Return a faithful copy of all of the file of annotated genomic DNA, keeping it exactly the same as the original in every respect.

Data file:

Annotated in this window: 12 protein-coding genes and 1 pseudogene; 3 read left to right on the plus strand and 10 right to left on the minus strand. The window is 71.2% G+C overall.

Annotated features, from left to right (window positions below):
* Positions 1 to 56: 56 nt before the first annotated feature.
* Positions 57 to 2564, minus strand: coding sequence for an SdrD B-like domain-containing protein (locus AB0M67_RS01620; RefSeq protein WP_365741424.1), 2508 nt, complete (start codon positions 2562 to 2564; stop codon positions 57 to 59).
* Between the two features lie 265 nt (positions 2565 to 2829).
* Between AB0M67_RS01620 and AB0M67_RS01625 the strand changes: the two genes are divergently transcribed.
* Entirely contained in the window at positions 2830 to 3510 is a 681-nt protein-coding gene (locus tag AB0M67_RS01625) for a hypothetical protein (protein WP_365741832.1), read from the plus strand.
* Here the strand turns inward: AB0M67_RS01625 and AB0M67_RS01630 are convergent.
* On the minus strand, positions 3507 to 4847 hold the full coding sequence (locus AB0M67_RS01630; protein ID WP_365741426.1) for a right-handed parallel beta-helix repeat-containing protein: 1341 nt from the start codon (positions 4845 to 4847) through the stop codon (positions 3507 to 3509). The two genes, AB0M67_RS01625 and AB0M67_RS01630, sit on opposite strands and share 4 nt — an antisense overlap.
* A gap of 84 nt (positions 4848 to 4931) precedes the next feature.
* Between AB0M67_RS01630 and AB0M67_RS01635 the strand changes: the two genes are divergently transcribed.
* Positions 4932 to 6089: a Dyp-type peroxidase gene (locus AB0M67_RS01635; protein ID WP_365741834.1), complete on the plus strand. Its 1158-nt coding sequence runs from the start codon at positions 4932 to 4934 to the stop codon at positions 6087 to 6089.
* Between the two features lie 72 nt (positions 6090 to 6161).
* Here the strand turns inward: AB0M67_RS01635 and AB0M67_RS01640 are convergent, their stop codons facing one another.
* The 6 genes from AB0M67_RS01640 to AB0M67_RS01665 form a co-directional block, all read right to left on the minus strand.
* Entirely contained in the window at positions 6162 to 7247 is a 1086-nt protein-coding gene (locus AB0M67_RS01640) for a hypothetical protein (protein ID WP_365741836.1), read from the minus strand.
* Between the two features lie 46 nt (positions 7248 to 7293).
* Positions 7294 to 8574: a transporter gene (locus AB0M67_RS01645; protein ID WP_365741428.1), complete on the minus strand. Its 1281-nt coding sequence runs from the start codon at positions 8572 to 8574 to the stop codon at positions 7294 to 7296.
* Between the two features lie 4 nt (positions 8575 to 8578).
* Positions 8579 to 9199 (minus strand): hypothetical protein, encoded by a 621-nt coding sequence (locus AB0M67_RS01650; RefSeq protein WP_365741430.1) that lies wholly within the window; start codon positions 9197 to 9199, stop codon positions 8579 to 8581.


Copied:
Annotated in this window: 12 protein-coding genes and 1 pseudogene; 3 read left to right on the plus strand and 10 right to left on the minus strand. The window is 71.2% G+C overall.

Annotated features, from left to right (window positions below):
* Positions 1 to 56: 56 nt before the first annotated feature.
* Positions 57 to 2564, minus strand: coding sequence for an SdrD B-like domain-containing protein (locus AB0M67_RS01620; RefSeq protein WP_365741424.1), 2508 nt, complete (start codon positions 2562 to 2564; stop codon positions 57 to 59).
* Between the two features lie 265 nt (positions 2565 to 2829).
* Between AB0M67_RS01620 and AB0M67_RS01625 the strand changes: the two genes are divergently transcribed.
* Entirely contained in the window at positions 2830 to 3510 is a 681-nt protein-coding gene (locus tag AB0M67_RS01625) for a hypothetical protein (protein WP_365741832.1), read from the plus strand.
* Here the strand turns inward: AB0M67_RS01625 and AB0M67_RS01630 are convergent.
* On the minus strand, positions 3507 to 4847 hold the full coding sequence (locus AB0M67_RS01630; protein ID WP_365741426.1) for a right-handed parallel beta-helix repeat-containing protein: 1341 nt from the start codon (positions 4845 to 4847) through the stop codon (positions 3507 to 3509). The two genes, AB0M67_RS01625 and AB0M67_RS01630, sit on opposite strands and share 4 nt — an antisense overlap.
* A gap of 84 nt (positions 4848 to 4931) precedes the next feature.
* Between AB0M67_RS01630 and AB0M67_RS01635 the strand changes: the two genes are divergently transcribed.
* Positions 4932 to 6089: a Dyp-type peroxidase gene (locus AB0M67_RS01635; protein ID WP_365741834.1), complete on the plus strand. Its 1158-nt coding sequence runs from the start codon at positions 4932 to 4934 to the stop codon at positions 6087 to 6089.
* Between the two features lie 72 nt (positions 6090 to 6161).
* Here the strand turns inward: AB0M67_RS01635 and AB0M67_RS01640 are convergent, their stop codons facing one another.
* The 6 genes from AB0M67_RS01640 to AB0M67_RS01665 form a co-directional block, all read right to left on the minus strand.
* Entirely contained in the window at positions 6162 to 7247 is a 1086-nt protein-coding gene (locus AB0M67_RS01640) for a hypothetical protein (protein ID WP_365741836.1), read from the minus strand.
* Between the two features lie 46 nt (positions 7248 to 7293).
* Positions 7294 to 8574: a transporter gene (locus AB0M67_RS01645; protein ID WP_365741428.1), complete on the minus strand. Its 1281-nt coding sequence runs from the start codon at positions 8572 to 8574 to the stop codon at positions 7294 to 7296.
* Between the two features lie 4 nt (positions 8575 to 8578).
* Positions 8579 to 9199 (minus strand): hypothetical protein, encoded by a 621-nt coding sequence (locus AB0M67_RS01650; RefSeq protein WP_365741430.1) that lies wholly within the window; start codon positions 9197 to 9199, stop codon positions 8579 to 8581.